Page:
The Tbilisi Ateshgah (آتشګاه, aka Atashgah or Fire Temple) was under restoration when I visited it in 2007. That work is now complete and, mercifully, the restorers
have been gentle. The old brickwork has been cleaned, and in a few places discreetly repaired, but has largely been left “as is”, without any gross tampering. A perspex roof has been added to protect the site from the elements.
Authentic Zoroastrian fire temples are extremely rare, especially outside Iran (the Atashgah at Baku is an 18th century Parsi construction). According to the sign outside the Tbilisi temple, it is believed that it was built between the 5th and 7th centuries, and later spend a while as a mosque, while retaining its old name as “Ateshgah”. This seems reasonably plausible as Tbilisi was under Persian occupation and influence for a while. Zoroastrianism (like Christianity) was loosely tolerated under Islam, so the Ateshgah might easily have survived in active use for several centuries after the 7th c. Arab invasion.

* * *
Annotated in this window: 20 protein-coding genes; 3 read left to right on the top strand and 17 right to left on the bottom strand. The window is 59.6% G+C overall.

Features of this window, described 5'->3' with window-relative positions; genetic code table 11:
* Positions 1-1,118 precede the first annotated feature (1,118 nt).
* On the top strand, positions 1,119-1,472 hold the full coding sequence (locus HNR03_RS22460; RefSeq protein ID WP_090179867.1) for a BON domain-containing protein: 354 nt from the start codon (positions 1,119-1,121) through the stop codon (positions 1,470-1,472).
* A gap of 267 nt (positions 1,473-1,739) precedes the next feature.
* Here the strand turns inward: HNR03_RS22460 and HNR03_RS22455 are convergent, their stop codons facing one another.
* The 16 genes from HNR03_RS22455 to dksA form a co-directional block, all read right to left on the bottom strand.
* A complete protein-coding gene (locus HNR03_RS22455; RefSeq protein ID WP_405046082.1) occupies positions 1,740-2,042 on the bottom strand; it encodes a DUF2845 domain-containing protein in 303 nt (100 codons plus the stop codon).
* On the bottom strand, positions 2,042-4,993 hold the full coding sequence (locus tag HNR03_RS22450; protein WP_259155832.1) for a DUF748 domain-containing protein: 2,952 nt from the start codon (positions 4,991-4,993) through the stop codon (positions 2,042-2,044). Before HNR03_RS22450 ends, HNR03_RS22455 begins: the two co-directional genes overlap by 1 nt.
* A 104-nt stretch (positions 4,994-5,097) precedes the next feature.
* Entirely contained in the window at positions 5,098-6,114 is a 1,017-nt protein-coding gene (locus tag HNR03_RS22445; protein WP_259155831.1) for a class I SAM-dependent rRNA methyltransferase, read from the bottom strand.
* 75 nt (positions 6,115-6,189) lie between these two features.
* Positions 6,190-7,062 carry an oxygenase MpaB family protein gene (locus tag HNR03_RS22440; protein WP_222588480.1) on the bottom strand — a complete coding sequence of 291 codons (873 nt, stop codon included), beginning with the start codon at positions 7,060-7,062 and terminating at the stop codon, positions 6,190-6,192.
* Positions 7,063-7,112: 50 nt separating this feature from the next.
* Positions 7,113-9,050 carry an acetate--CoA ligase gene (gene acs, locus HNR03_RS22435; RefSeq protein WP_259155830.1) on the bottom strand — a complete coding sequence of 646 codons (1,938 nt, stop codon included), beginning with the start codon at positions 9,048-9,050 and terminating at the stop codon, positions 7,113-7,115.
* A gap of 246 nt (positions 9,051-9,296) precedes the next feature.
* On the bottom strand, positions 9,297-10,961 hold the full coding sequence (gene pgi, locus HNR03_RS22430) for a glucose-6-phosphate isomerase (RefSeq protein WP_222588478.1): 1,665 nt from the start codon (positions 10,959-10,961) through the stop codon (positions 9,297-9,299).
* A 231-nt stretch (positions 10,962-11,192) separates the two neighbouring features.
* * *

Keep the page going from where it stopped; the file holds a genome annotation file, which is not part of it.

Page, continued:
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Filed under: Agiaries and Atash Behrams